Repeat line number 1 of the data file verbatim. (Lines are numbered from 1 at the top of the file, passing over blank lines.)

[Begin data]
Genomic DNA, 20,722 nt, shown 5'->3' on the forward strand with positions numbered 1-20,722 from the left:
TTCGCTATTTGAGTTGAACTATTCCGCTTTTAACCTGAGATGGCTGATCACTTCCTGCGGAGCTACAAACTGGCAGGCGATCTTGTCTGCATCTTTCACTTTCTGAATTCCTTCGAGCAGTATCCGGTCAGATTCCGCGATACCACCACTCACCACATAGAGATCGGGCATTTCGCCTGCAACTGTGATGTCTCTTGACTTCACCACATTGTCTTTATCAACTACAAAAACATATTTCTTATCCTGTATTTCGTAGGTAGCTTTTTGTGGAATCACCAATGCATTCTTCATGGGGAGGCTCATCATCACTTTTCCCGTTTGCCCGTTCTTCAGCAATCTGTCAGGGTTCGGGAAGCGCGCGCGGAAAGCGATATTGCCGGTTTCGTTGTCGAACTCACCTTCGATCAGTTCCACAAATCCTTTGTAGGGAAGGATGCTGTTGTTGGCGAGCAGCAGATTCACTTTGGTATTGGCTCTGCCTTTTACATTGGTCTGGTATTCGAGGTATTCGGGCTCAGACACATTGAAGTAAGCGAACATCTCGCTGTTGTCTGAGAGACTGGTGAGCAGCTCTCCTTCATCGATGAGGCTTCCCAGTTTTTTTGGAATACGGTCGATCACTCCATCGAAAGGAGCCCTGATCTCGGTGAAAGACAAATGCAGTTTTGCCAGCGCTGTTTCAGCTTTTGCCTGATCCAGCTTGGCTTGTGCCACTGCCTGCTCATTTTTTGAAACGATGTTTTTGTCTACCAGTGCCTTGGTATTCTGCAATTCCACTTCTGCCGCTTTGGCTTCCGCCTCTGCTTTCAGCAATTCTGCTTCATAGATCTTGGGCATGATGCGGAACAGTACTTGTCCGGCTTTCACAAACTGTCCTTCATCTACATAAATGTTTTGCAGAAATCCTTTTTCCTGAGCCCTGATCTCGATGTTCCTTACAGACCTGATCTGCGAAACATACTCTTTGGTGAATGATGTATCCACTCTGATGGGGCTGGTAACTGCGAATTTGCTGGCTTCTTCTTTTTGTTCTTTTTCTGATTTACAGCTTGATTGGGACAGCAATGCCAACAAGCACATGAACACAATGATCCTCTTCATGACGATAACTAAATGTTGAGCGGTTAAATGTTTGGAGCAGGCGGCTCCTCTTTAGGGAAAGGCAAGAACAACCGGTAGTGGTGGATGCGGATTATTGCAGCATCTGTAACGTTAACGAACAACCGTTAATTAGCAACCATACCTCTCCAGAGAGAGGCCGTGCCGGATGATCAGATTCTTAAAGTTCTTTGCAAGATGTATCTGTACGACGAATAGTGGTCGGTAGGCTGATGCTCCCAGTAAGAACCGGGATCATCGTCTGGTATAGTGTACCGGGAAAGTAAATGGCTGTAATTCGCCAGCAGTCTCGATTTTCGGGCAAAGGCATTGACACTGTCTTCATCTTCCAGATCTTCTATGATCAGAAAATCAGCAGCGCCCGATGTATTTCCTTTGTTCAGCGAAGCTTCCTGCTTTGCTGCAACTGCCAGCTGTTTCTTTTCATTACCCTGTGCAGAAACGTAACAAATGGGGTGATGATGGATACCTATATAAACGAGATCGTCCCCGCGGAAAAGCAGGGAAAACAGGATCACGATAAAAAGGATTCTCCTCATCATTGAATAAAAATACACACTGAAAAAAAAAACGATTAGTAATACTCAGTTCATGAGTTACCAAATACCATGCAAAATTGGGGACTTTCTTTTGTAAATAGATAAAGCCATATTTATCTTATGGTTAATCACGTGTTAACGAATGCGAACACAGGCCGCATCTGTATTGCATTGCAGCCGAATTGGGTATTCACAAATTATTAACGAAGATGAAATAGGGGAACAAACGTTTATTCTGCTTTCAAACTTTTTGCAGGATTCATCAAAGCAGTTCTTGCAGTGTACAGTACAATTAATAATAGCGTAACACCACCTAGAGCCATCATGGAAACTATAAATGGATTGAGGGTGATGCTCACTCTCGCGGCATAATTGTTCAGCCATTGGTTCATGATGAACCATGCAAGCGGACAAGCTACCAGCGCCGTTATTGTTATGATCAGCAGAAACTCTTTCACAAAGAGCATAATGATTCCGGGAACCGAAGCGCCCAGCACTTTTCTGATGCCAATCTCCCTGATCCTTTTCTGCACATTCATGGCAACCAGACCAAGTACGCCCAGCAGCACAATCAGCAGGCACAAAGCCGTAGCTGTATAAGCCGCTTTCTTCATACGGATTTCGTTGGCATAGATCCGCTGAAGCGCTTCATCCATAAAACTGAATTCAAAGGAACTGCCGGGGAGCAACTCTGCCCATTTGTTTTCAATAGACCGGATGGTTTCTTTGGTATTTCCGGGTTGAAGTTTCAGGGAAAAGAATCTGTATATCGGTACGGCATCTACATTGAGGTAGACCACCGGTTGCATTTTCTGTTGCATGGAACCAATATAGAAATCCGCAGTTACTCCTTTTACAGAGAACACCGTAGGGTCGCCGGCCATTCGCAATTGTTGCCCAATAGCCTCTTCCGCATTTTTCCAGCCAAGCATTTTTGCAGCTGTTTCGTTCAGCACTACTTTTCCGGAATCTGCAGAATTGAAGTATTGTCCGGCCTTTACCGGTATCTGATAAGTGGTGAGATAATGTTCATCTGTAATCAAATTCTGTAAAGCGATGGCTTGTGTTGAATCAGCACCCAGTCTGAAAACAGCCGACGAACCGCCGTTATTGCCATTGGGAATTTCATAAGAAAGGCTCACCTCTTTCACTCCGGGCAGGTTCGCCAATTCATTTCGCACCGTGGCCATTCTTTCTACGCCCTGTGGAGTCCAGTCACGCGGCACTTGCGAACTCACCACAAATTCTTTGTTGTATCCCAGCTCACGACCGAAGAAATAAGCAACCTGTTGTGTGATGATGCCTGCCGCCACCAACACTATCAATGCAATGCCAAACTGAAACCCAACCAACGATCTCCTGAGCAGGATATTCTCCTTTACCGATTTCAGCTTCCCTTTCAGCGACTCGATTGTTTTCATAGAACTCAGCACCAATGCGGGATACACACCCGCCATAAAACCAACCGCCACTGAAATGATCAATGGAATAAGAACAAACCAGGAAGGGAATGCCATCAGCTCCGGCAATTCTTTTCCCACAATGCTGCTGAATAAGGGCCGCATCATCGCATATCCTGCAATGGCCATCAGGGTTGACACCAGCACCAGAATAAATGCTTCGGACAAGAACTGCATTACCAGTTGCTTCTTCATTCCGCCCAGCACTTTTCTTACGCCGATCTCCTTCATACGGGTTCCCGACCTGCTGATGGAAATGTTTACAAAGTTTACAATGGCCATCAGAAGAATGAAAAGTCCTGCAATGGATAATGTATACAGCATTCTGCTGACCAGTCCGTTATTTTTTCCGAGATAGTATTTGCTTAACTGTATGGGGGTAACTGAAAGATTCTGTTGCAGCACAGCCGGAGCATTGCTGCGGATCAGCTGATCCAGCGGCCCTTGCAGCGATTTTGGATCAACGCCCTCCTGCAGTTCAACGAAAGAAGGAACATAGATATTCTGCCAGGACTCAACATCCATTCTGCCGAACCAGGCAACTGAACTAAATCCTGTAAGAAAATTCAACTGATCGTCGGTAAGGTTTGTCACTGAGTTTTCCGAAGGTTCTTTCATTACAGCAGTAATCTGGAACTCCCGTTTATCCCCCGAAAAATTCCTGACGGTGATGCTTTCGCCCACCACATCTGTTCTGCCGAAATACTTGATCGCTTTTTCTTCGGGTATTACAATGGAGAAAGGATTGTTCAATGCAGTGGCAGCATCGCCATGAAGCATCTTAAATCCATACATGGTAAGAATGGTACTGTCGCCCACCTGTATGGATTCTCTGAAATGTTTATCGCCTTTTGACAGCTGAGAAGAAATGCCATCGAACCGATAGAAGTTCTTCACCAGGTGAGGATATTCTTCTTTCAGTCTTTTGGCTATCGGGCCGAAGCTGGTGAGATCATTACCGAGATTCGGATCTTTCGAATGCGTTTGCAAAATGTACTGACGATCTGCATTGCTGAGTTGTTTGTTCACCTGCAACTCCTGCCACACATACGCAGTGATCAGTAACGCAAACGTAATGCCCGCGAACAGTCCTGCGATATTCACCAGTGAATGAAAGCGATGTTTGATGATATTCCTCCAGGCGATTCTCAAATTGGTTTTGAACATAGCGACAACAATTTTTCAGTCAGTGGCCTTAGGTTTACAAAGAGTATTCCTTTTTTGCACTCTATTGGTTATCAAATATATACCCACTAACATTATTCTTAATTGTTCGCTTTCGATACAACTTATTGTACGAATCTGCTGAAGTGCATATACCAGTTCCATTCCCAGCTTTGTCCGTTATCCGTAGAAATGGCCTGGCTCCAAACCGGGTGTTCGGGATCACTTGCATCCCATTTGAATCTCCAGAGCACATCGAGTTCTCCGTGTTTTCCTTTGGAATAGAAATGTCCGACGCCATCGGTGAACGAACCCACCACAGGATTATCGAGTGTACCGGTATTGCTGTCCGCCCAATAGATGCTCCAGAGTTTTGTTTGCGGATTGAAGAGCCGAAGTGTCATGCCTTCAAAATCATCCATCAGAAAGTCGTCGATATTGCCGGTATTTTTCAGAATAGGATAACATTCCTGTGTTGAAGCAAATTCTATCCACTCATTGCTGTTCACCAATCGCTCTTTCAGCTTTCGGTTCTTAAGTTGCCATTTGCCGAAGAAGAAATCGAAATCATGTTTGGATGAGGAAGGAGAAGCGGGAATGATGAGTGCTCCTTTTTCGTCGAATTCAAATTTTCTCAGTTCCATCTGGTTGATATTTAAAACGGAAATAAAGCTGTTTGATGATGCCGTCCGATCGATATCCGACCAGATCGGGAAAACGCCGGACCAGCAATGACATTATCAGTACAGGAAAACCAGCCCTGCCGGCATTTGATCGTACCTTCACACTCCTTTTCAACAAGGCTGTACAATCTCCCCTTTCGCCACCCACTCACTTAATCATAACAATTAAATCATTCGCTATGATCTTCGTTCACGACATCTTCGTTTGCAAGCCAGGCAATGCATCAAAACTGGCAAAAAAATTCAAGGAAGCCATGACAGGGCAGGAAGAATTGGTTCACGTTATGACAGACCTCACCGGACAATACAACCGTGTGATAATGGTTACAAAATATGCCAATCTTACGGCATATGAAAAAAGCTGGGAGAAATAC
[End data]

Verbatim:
Genomic DNA, 20,722 nt, shown 5'->3' on the forward strand with positions numbered 1-20,722 from the left: